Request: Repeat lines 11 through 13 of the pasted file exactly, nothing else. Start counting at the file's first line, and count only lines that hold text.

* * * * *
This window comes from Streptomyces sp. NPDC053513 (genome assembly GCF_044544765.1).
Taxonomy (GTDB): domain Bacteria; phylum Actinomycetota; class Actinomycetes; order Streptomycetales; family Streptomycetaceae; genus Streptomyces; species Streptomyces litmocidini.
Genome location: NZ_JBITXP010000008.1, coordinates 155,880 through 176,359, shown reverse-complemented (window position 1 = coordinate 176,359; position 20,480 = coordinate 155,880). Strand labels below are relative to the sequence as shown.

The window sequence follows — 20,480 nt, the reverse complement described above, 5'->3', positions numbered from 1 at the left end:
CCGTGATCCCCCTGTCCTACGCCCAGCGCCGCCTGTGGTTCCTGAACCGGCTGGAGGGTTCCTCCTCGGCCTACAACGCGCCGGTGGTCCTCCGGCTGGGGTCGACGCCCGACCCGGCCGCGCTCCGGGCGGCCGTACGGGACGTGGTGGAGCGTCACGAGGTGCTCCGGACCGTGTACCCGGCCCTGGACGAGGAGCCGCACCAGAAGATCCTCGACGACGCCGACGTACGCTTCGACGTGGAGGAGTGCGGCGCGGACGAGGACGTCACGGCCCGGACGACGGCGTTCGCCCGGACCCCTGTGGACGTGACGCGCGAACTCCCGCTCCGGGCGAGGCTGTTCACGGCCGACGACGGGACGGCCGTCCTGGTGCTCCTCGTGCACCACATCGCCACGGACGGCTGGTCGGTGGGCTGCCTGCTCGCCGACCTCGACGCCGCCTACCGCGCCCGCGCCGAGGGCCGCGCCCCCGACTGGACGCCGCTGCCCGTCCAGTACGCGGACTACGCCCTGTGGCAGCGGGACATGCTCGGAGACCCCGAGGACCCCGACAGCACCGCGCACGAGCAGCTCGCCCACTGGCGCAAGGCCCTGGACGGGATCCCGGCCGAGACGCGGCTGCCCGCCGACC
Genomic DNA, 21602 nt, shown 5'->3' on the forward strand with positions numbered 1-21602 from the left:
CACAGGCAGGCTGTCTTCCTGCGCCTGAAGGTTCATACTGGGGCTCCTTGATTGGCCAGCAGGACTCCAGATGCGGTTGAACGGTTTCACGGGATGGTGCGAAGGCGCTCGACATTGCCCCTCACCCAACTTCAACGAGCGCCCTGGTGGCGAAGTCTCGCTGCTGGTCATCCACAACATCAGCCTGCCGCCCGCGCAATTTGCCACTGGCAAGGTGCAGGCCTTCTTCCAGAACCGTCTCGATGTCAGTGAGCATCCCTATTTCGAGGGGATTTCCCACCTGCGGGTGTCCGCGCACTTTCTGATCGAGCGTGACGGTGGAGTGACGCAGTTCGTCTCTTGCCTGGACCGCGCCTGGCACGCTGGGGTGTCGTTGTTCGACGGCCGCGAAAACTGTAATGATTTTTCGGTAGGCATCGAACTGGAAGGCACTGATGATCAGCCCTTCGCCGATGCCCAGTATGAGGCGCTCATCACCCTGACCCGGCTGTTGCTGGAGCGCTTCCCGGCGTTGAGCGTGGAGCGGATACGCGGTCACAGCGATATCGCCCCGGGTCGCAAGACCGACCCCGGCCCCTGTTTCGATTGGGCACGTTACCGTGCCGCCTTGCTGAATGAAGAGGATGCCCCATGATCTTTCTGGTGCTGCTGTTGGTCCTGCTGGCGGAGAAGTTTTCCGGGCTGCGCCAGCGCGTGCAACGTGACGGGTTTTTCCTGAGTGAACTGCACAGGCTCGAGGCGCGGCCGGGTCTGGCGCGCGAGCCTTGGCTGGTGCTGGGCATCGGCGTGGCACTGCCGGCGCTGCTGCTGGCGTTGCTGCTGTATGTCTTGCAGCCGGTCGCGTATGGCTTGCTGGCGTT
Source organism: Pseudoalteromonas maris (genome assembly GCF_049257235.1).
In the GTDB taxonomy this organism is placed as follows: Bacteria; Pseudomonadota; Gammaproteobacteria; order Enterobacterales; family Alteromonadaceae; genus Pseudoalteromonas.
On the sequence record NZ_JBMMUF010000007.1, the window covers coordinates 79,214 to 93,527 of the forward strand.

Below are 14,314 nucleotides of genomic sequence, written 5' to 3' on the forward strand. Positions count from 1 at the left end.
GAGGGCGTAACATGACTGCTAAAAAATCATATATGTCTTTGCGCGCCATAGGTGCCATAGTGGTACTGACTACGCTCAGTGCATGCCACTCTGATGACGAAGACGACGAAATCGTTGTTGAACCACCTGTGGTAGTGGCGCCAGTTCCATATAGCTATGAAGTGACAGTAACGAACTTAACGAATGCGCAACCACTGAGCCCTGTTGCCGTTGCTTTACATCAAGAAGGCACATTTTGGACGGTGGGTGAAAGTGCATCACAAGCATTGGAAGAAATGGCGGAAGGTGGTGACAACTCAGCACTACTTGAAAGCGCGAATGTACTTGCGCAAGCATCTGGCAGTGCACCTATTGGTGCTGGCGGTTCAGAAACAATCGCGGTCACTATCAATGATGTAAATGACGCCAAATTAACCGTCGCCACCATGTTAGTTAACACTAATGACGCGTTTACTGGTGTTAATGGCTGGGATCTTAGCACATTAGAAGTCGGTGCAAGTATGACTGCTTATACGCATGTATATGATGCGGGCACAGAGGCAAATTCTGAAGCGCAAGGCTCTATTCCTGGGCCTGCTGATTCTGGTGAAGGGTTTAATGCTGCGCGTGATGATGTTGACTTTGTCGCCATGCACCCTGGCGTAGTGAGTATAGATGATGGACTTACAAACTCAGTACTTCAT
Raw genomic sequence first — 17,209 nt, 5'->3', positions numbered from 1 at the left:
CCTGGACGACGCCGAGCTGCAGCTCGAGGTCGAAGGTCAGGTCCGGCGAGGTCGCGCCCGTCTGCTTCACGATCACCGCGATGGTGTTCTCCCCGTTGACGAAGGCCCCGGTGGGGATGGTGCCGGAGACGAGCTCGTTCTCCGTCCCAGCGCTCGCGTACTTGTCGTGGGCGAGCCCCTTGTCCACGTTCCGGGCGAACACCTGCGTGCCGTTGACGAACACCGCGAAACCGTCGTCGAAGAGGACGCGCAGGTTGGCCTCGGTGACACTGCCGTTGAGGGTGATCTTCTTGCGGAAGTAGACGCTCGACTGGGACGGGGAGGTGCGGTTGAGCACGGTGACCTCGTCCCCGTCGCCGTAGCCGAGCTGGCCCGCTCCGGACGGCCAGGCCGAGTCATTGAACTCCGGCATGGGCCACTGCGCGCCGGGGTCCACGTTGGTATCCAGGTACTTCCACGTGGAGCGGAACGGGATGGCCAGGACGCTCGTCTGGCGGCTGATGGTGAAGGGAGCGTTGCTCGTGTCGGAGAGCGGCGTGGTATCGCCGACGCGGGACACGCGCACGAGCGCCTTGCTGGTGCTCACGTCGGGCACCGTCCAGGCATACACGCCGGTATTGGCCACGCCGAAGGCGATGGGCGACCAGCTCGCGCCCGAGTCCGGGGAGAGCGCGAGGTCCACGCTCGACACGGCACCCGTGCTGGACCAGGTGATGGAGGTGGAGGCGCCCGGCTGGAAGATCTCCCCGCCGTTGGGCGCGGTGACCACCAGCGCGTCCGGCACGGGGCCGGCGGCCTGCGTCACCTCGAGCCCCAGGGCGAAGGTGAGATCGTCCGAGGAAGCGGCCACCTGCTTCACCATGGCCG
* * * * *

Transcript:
Below are 14,314 nucleotides of genomic sequence, written 5' to 3' on the forward strand. Positions count from 1 at the left end.
GAGGGCGTAACATGACTGCTAAAAAATCATATATGTCTTTGCGCGCCATAGGTGCCATAGTGGTACTGACTACGCTCAGTGCATGCCACTCTGATGACGAAGACGACGAAATCGTTGTTGAACCACCTGTGGTAGTGGCGCCAGTTCCATATAGCTATGAAGTGACAGTAACGAACTTAACGAATGCGCAACCACTGAGCCCTGTTGCCGTTGCTTTACATCAAGAAGGCACATTTTGGACGGTGGGTGAAAGTGCATCACAAGCATTGGAAGAAATGGCGGAAGGTGGTGACAACTCAGCACTACTTGAAAGCGCGAATGTACTTGCGCAAGCATCTGGCAGTGCACCTATTGGTGCTGGCGGTTCAGAAACAATCGCGGTCACTATCAATGATGTAAATGACGCCAAATTAACCGTCGCCACCATGTTAGTTAACACTAATGACGCGTTTACTGGTGTTAATGGCTGGGATCTTAGCACATTAGAAGTCGGTGCAAGTATGACTGCTTATACGCATGTATATGATGCGGGCACAGAGGCAAATTCTGAAGCGCAAGGCTCTATTCCTGGGCCTGCTGATTCTGGTGAAGGGTTTAATGCTGCGCGTGATGATGTTGACTTTGTCGCCATGCACCCTGGCGTAGTGAGTATAGATGATGGACTTACAAACTCAGTACTTCAT
Raw genomic sequence first — 17,209 nt, 5'->3', positions numbered from 1 at the left: